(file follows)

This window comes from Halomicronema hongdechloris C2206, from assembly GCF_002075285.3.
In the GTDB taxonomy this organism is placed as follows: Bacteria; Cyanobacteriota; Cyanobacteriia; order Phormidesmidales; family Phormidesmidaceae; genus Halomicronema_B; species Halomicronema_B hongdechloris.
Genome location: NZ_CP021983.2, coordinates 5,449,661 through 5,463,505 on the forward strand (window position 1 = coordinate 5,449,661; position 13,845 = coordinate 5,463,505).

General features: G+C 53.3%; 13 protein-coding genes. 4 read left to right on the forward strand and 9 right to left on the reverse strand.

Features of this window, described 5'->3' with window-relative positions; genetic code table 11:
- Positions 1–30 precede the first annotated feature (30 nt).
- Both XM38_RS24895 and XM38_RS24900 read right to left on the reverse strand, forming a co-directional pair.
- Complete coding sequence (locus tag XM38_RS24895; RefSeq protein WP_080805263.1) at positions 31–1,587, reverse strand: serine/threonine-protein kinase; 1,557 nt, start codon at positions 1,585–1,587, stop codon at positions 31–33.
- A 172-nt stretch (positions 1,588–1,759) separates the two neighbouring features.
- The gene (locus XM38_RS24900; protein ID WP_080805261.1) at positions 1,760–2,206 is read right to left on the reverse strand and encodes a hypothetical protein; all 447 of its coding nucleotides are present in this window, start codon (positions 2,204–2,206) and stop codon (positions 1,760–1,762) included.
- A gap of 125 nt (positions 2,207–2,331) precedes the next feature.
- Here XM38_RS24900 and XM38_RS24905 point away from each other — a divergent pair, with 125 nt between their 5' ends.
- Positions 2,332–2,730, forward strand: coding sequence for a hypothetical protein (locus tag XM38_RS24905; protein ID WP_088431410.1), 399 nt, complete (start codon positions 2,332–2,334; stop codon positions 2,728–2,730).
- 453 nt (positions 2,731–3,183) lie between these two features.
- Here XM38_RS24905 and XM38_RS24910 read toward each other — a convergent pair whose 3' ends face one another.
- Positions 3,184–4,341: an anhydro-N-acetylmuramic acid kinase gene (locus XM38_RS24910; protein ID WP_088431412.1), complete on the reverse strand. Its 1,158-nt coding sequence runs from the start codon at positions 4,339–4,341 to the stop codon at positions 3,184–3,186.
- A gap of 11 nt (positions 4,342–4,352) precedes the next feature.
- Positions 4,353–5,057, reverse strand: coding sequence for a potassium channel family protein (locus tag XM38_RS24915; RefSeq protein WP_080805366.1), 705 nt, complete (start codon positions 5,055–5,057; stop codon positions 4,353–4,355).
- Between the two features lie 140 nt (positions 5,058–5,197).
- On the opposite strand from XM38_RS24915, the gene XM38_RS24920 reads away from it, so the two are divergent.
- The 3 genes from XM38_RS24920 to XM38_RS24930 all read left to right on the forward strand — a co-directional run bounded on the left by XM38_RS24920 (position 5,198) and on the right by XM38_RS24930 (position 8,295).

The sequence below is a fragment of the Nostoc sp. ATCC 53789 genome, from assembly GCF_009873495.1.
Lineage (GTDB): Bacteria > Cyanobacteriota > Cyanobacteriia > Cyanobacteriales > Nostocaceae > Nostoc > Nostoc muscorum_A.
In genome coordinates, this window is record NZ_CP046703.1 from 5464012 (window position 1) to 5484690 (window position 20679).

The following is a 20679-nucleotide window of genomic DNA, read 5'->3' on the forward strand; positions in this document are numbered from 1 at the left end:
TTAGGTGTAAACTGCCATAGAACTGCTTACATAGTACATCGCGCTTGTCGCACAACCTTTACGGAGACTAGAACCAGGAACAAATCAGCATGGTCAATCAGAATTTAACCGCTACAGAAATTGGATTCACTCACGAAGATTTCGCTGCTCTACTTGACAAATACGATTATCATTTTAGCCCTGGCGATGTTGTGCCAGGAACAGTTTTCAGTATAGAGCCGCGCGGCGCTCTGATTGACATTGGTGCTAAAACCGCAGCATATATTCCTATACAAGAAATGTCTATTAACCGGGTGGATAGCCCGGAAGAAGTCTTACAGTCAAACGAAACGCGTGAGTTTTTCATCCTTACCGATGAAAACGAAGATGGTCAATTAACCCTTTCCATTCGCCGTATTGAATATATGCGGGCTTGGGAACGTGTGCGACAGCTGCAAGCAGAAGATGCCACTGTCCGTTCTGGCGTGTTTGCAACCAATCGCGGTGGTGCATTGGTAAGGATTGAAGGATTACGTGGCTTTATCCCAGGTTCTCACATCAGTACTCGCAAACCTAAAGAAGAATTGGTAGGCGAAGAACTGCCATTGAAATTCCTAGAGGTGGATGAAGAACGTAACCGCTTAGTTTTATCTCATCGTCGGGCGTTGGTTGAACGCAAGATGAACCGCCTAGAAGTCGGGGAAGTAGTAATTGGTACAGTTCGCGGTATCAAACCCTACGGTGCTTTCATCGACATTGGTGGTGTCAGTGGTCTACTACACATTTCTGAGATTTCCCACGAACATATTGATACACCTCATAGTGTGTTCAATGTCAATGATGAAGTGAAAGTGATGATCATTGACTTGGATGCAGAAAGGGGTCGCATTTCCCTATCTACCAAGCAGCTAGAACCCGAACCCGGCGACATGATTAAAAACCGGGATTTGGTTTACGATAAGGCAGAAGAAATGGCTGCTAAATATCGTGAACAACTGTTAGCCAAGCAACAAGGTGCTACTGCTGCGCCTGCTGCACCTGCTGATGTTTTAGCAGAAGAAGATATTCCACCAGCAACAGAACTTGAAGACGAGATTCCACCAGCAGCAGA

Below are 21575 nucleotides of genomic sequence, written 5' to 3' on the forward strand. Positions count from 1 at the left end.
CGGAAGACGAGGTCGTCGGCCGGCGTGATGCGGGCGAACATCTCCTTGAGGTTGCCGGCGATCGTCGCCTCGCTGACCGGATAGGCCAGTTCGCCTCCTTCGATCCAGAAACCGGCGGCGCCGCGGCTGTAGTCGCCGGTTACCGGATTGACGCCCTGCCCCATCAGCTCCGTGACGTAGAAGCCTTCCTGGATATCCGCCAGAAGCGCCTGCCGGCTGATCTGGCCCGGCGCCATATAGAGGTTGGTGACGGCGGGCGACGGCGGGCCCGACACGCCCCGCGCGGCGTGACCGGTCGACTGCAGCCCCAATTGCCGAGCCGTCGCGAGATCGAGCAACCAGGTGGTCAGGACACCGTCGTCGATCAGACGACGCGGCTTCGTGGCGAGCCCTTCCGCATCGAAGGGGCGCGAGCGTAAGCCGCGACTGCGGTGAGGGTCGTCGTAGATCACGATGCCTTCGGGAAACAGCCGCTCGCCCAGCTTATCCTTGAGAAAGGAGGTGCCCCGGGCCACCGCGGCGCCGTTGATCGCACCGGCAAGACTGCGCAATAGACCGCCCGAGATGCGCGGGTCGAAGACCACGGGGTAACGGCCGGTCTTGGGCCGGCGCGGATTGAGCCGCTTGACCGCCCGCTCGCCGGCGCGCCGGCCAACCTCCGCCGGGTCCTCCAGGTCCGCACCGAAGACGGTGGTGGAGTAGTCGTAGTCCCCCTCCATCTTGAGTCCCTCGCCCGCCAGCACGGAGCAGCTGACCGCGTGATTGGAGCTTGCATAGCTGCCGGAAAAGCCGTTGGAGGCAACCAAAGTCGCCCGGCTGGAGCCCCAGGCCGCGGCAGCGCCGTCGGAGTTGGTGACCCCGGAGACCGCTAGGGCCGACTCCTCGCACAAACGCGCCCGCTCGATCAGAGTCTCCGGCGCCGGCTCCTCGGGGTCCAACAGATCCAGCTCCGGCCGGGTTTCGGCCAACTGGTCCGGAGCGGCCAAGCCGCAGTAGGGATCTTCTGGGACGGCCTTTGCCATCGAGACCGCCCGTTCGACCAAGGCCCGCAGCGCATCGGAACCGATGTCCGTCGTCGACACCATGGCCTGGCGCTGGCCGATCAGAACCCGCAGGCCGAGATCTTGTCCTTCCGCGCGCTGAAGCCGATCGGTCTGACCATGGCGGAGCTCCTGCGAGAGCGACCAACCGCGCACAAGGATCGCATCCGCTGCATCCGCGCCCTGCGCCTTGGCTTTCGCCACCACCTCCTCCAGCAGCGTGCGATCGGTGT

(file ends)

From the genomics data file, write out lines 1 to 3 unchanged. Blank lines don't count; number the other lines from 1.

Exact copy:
This window comes from Halomicronema hongdechloris C2206, from assembly GCF_002075285.3.
In the GTDB taxonomy this organism is placed as follows: Bacteria; Cyanobacteriota; Cyanobacteriia; order Phormidesmidales; family Phormidesmidaceae; genus Halomicronema_B; species Halomicronema_B hongdechloris.
Genome location: NZ_CP021983.2, coordinates 5,449,661 through 5,463,505 on the forward strand (window position 1 = coordinate 5,449,661; position 13,845 = coordinate 5,463,505).